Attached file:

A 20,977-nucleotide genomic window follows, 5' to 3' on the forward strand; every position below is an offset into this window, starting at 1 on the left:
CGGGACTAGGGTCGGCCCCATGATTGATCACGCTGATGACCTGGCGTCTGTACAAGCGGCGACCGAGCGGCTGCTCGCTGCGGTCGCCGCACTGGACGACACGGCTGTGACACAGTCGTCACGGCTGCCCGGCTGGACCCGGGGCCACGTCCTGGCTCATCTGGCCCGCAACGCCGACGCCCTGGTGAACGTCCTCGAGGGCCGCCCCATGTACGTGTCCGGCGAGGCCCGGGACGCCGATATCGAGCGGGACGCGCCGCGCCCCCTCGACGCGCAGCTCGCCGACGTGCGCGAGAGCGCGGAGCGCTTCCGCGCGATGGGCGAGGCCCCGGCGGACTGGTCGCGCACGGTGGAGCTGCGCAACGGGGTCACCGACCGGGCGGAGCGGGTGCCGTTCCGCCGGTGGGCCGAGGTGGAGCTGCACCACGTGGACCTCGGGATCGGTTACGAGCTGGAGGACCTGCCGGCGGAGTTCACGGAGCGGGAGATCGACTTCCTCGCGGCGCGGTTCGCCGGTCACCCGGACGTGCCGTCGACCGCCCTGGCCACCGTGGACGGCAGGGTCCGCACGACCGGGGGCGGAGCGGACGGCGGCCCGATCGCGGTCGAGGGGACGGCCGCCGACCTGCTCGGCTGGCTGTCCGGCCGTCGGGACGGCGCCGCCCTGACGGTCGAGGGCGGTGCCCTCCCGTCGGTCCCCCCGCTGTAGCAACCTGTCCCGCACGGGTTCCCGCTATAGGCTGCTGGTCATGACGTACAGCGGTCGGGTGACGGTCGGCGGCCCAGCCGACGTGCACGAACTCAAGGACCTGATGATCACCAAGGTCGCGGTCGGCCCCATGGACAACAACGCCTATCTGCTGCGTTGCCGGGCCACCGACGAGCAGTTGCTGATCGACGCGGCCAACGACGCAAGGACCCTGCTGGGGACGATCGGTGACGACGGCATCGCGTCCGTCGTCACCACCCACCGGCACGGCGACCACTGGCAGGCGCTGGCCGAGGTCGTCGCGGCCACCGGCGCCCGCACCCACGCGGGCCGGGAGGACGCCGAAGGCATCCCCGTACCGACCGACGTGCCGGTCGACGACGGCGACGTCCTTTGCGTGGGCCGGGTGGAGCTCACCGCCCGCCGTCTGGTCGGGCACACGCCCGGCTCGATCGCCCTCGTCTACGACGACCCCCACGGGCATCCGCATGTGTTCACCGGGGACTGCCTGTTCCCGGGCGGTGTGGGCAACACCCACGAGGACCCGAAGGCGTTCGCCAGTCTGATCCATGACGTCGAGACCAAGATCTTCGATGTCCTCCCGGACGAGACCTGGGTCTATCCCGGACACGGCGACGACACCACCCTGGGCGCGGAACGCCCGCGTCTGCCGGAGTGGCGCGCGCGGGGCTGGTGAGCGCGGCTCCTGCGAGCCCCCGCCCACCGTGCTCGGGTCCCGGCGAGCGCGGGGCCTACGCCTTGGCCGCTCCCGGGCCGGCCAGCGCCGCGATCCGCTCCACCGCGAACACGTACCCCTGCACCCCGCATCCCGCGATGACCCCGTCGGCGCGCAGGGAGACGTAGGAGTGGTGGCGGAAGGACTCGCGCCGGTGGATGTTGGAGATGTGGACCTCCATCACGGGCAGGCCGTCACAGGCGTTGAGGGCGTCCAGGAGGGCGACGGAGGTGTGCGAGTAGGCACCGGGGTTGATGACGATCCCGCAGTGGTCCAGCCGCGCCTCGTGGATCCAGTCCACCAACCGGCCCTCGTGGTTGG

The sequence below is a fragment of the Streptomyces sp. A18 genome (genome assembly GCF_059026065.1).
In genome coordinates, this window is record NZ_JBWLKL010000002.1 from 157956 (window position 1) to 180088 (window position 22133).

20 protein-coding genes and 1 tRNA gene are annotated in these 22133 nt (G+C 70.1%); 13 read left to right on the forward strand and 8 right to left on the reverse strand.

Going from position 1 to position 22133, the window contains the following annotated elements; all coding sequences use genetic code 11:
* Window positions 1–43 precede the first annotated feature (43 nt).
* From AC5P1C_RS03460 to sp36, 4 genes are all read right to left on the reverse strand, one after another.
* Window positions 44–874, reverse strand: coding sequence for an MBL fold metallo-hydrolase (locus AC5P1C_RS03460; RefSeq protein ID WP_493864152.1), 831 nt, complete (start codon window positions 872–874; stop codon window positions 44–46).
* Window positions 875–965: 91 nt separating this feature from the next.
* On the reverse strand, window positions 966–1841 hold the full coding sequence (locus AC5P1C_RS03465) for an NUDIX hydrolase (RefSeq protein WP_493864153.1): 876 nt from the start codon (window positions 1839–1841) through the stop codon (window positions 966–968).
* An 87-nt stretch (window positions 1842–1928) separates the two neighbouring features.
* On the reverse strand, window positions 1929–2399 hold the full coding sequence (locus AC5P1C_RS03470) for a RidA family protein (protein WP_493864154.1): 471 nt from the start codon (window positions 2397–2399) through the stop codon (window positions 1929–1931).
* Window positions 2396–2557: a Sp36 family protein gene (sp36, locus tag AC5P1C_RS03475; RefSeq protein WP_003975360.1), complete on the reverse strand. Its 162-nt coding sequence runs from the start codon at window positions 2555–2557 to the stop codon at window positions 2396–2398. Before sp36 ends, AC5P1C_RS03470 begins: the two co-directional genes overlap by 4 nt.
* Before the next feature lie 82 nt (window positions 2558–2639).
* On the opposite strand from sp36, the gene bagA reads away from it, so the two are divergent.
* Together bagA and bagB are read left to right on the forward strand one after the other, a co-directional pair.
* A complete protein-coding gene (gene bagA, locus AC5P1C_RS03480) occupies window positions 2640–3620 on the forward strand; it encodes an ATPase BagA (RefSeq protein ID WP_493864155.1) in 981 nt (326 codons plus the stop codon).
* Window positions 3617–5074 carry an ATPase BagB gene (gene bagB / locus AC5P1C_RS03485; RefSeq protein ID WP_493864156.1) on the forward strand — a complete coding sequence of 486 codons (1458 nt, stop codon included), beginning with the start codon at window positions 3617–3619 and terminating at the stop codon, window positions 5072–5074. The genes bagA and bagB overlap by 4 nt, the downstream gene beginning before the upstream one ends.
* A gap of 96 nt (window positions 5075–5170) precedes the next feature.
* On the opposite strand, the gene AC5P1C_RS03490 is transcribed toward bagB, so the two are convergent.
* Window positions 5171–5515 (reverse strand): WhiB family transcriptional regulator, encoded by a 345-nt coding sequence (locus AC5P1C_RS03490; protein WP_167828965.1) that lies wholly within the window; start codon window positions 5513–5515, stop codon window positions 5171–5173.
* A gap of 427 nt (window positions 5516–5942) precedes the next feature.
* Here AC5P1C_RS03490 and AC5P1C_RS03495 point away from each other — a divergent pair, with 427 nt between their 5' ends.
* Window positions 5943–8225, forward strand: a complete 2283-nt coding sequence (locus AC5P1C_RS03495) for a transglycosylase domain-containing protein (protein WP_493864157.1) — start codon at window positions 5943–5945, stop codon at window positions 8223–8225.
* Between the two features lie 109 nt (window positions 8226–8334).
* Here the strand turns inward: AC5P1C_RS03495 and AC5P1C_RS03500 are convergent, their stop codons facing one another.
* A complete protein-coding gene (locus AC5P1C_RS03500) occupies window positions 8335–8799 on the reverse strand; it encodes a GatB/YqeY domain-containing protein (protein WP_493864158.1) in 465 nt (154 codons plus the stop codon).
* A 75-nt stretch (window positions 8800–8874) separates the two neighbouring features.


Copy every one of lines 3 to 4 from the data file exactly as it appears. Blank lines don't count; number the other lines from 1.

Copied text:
The sequence below is a fragment of the Streptomyces sp. A18 genome (genome assembly GCF_059026065.1).
In genome coordinates, this window is record NZ_JBWLKL010000002.1 from 157956 (window position 1) to 180088 (window position 22133).